Sunday, April 26, 2009

Gaming Purgatory - Rhythm Heaven

I loved my DS lite.

I never thought it was anything too special on the surface, but inside it laid some of the best times I've had with gaming in years. Unfortunately, mine was the victim of one too many sessions of the Ouendan/Elite Beat Agents/Ouendan 2 trifecta, having fallen prey to a particularly rousing session of Jumpin Jack Flash on "Sweatin’" difficulty.

(Yeah..That'll do it.)

So after a good year or so without it, withdrawals having finally ended (I was starting to like my PSP, a LOT-- Yeah, I know.) I cracked and found myself a DSi, using my fallen DS as leverage.

Sadly, a certain retail chain thinking they were getting over on me with my trade-in towards it will have a very pleasant surprise when they realize they’ve essentially gotten a GBA.

Moving on...

Of course, the first thing I’d done with my new contraption was take a bunch of gloriously low-res photographs, and indulge in the regular Nintendo gimmickry until the novelty wore off and I had to acknowledge that it actually played GAMES.

So, learning nothing from my previous mishap, I played Ouendan again, but somehow, it almost paled in comparison to another game I picked up on my way out, and that game is Rhythm Heaven.

In playing it, It honestly felt like something I hadn’t felt in a while.


It was almost exhilarating, I wasn’t worried about being swept up in an epic story, I wasn’t concerned about production values or texture quality, I wasn’t hung up on an infinite number of buttons and game mechanics that each require their own individual FAQ, I was simply playing and enjoying myself. It’s cute, it’s quirky and above all, it was SIMPLE to grasp and enjoy, yet a challenge to master were you so inclined. In fact, many games on the DS remind me of this basic component of gaming that we seem to have left behind. It works brilliantly here.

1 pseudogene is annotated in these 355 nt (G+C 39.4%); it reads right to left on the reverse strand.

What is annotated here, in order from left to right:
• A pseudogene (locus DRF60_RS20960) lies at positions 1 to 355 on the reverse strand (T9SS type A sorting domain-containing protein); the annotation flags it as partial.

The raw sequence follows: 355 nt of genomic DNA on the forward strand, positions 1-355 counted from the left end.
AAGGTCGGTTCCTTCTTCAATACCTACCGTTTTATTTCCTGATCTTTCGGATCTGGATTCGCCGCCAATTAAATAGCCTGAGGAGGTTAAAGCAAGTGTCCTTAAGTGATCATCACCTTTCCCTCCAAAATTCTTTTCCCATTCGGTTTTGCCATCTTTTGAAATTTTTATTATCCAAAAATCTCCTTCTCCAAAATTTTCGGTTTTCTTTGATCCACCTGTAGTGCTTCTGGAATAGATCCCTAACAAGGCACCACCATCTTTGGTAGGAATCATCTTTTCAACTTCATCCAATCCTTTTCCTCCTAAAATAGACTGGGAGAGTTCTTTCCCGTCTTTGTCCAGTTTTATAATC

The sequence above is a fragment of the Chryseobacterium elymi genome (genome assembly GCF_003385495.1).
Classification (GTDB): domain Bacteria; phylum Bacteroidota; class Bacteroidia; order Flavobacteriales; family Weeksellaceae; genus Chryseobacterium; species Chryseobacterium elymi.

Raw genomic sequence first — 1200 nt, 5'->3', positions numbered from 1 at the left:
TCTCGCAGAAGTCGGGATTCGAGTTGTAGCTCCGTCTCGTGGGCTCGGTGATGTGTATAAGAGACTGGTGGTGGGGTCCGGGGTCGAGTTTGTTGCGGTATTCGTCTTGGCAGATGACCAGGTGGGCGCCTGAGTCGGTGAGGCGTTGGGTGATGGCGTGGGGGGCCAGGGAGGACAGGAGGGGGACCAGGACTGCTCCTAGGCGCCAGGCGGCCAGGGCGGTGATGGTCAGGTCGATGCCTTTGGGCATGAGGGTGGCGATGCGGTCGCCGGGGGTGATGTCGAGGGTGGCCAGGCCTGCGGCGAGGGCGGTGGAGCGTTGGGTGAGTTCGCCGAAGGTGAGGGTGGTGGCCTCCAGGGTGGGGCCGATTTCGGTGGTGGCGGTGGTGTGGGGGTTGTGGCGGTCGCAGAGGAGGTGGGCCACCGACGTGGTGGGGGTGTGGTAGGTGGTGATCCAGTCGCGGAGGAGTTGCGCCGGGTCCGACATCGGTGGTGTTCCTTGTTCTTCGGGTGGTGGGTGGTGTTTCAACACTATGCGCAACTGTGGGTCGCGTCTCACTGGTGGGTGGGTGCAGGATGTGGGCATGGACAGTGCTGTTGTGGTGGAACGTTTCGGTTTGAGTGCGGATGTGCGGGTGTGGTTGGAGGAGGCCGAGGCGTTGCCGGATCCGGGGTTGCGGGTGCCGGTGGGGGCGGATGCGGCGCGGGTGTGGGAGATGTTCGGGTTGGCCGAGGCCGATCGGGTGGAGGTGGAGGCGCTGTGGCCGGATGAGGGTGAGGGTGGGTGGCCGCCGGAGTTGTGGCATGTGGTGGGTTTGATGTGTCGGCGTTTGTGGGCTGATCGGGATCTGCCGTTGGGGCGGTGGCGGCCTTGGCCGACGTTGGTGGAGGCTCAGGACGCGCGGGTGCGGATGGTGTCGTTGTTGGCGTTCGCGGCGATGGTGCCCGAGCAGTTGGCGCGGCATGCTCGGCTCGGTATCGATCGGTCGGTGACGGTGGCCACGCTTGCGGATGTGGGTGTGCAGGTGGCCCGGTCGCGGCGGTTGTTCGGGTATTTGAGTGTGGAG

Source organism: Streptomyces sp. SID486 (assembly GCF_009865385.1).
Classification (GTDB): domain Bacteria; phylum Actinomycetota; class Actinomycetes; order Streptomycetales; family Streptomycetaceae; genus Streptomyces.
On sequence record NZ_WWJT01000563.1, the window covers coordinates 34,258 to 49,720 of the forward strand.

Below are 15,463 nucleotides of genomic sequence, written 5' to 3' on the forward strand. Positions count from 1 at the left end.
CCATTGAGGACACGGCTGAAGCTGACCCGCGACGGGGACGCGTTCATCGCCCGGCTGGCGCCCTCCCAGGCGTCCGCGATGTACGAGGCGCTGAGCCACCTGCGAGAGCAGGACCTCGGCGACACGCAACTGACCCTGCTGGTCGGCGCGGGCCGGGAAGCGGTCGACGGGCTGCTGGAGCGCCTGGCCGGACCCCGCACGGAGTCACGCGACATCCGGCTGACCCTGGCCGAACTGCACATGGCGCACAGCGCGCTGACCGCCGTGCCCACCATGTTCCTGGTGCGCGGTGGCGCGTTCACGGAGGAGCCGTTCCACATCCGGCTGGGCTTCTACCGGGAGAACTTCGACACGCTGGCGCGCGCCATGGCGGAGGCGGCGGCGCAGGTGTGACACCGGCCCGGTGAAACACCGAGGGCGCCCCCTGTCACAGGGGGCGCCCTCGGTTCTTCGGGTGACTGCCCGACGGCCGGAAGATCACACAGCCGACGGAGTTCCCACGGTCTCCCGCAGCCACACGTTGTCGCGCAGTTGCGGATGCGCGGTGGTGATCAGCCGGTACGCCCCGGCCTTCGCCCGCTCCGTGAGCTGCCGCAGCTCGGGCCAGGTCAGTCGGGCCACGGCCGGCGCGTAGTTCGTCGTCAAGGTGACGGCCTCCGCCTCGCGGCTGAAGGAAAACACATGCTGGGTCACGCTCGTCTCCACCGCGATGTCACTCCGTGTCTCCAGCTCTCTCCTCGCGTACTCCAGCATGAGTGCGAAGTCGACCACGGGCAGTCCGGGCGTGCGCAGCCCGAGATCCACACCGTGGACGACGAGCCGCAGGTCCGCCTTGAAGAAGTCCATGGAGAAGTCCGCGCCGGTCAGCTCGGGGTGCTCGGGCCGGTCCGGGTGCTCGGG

The premise is simple, with the game being comprised of minigames, each with a specific goal. many of the games have a central theme, from putting together small contraptions, to singing in tune with a glee club, to defending a spaceship from attacking aliens. The catch is that they’re all rhythm based, and many of the challenges have to be done in tune with the music. Controls are simple, with every action being controlled either by tapping or “flicking” (think making a check mark) on the touch screen.

The funny thing is, the games are already fun and charming enough on their own, but the catchy music involved adds another layer to the enjoyment. I’ve only gone through about half of the more than 50 games the game promises, and I can see myself returning to this for the next few months, easily.

If you have a DS and haven’t given this a chance yet, I recommend you do so RIGHT AWAY.

You won’t be disappointed.

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